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I have some questions on bitwise operations, any help will be appreciated.


i = 0x000a;
printf( "2: %x %x %x\n", i, i << 1, i << 2 );
i = 0x0010;
printf( "3: %x %x %x\n", i, i >> 1, i >> 2 );


unsigned int i = 1;
printf( "1: %x %x %x\n", i, ~i, ~~i );
printf( "2: %x %x \n", i, ( 0x0100 & ( 1 << 8 ) ) >> 8 );
printf( "3: %x %x \n", i, 0x0100 ^ ( 1 << 8 ) );
printf( "4: %x %x \n", i, 0x0100 | ( 1 << 4 ) );

I have answers to these questions, but do not understand how it works. Can Anyone explain them in steps?

Thanks in advance

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closed as not a real question by Jim Lewis, JcFx, Brian Mains, home, Jefery Dec 11 '12 at 20:16

It's difficult to tell what is being asked here. This question is ambiguous, vague, incomplete, overly broad, or rhetorical and cannot be reasonably answered in its current form. For help clarifying this question so that it can be reopened, visit the help center.If this question can be reworded to fit the rules in the help center, please edit the question.

What is your question? – Diego Basch Dec 11 '12 at 8:09
@Diego Basch, what is printed? – Jack Jackson Dec 11 '12 at 8:11
Did you try compiling it and seeing what it prints? – Diego Basch Dec 11 '12 at 8:13
Im saying that, I have answers to them. but I dont understand.the output for this printf( "2: %x %x %x\n", i, i << 1, i << 2 ); is 2: a 14 28. However, I cant simply get those numbers – Jack Jackson Dec 11 '12 at 8:17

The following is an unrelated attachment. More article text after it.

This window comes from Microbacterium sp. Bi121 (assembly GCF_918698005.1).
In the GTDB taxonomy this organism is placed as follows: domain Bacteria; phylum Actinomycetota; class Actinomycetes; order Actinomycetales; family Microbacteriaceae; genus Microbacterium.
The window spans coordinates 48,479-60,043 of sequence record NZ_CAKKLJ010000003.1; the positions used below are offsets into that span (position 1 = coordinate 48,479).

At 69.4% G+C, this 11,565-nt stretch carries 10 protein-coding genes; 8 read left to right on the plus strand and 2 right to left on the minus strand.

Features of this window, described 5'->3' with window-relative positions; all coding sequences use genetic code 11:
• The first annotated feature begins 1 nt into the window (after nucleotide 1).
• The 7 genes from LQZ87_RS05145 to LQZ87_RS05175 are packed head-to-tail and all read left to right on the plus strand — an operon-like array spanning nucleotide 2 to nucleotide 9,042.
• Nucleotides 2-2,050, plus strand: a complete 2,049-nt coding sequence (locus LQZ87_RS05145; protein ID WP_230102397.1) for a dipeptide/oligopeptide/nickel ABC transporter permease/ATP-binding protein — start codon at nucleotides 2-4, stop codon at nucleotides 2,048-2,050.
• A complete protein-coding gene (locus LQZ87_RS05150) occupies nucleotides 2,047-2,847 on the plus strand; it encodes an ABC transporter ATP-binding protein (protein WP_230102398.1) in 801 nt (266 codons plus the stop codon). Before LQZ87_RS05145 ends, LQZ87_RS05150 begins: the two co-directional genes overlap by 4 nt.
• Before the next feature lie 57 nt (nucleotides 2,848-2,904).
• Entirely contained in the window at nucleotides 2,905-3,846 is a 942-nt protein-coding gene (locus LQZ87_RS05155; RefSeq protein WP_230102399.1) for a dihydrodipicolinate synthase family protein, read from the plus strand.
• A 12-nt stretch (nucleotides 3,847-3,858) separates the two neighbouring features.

2 Answers 2

up vote 3 down vote accepted

x<<SOME_VALUE moves all the bits of x SOME_VALUE times to the left. Thus 0x000a=1010(2), when shifted 1 bit to the left will become 10100 or 0x0014. Shifting this number once more to the left will multiply it by two or produce 0x0028. The logic for right shift(>>) is similar and I will not explain it here. I think this explains what you ask for in your comment.

~ negates all bits of an integer and thus all the 0 bits become 1s and vice versa. So ~0x0001(1(2)) is fffffffe or 11111111111111111111111111111110(2)(on a 32 bit computer). Double negation produces the input.

& is bitwise "and" operator and is a binary operator - it takes two operands and the resulting number will have a 1 at a given position if and only if both numbers have 1 at that position.

^ or xor is an exclusive or operator and again is binary. Here you will have 1 if and only if exactly one of the operands has 1 at the given position.

And lastly '|' is logical or, again binary operator and has a 1 at a given position if and only if at least one of its operands has 1 at this position.

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thank you very much, that was very helpful, great explanation – Jack Jackson Dec 11 '12 at 8:21

simplest explanation i can give to your query is,

when you apply right shift operator by n bit, result will be /(2^n), and when you apply left shift operator by n bit, result will be *(2^n).

For example,

(10 << 1) will give result 20 and (10 >> 1) will give result 5

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